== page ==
If you feel discriminated against in some way, you don't have to adopt a victim role. You have many...

colorbutton.gif Response Options

      These options apply to most personal (vs. group) situations, regardless of who is prejudiced about whom, why, and how they express their opinion:

      1) Assess yourself for inherited psychological wounds. Your chances for responding to prejudice effectively are much higher if you're guided by your true Self. False selves are apt to react aggressively and/or provocatively, amplifying relationship conflict and stress. Use Lesson 1 ("parts work") to reduce any significant wounds over time.

      2) Evolve and live by a Bill of Personal Rights. It's essential for effective assertion of your values, needs, and boundaries. As you do this, sharpen your daily awareness of your personal integrity.

      3) Decide what you feel is an effective response to significant prejudice against you or someone you value. I propose that "an effective response" means...

  • you heed these ageless wisdoms; and...

  • you honor your integrity - i.e. you respond in a way that earns your self respect; and...

  • you view the prejudiced person as "wounded and ignorant,": rather than "bad;" "stupid," "egotistical," "arrogant," "evil," and/or "inferior"; and...

  • your response does not knowingly provoke aggression and reciprocal blaming and slandering; and...

  • you avoid trying (useless) logical explanations and defenses to "correct" the prejudiced person or to prove they're "wrong"; and...

  • you don't seek to embarrass, punish, or demean the prejudiced person or group; and you respect their human rights as equally-worthy people despite their disrespectful attitude and actions.

      Pause and reflect - do you agree with these criteria? If not, how do you define "an effective response to prejudice"?  If your reaction is to be combative, aggressive, demeaning, and scornful, suspect that a false self controls you.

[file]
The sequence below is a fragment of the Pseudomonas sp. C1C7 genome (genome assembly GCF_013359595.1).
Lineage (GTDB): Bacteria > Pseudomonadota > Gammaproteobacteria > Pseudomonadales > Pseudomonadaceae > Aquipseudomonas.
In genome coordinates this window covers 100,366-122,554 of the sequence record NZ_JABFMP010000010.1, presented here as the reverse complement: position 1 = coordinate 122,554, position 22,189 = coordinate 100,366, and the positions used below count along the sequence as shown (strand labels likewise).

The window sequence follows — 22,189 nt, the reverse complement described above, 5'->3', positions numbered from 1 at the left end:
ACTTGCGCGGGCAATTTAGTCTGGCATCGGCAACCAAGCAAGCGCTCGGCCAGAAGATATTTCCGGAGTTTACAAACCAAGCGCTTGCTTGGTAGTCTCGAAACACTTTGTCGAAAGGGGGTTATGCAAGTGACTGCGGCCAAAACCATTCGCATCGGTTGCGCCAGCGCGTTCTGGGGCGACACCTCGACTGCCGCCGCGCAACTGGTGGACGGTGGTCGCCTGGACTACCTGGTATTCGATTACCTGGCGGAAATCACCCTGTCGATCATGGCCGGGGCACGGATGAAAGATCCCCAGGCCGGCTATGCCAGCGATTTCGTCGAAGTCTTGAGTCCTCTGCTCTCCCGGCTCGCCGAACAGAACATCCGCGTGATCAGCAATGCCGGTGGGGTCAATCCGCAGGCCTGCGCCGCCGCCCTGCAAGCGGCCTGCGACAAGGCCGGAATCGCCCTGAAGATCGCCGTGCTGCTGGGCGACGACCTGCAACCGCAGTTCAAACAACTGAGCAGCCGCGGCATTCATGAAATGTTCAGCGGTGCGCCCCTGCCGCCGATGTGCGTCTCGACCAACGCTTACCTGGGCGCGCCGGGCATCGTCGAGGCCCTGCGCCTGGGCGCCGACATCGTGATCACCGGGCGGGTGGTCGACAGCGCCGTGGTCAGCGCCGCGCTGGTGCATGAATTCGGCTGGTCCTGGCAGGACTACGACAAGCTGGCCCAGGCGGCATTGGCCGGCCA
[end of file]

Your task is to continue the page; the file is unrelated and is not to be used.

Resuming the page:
Option 4) Upgrade your communication skills by studying and applying online Lesson 2. This will help you (a) retrain and harmonize your personality subselves and (b) respond effectively to prejudicial people. Put special emphasis on learning how to think clearly, listen empathically, assert respectfully, and problem-solve  where possible.

      More options for responding effectively to prejudice and bigotry:

      5) Identify, validate, and assert your personal boundaries. They specify what behaviors you will tolerate without taking some specific action. Behaviorally, boundaries are defined by "no," "yes," and "If you chose to do ‘x,’ then I (or we) will do ‘y’.” (an assertive 'I'-message).

      This brief YouTube video offers suggestions on giving someone effective feedback:

      6) Learn what values and loyalty conflicts and relationship triangles are, and how to avoid and manage them. Your success will increase if you free your true Self to guide you, are clear on your personal priorities, and progress on options 1-5 above.

      7) Avoid taking responsibility for other able adults' emotions, beliefs, or needs. True maturity includes accepting that every able adult is responsible for filling her or his own needs.

      8) Seek to adopt an attitude of compassionate detachment from those who disparage you or your group. See them as psychologically-wounded and unaware,  not "bad." This doesn't mean you must passively accept prejudicial behavior.

      9) Learn how racial, religious, gender, and/or ethnic tensions are affecting each child you care about; and tell them how such tensions affect you, within limits. Then help the child understand with compassion and empathy why some shame-based, unaware people need to judge others as inferior.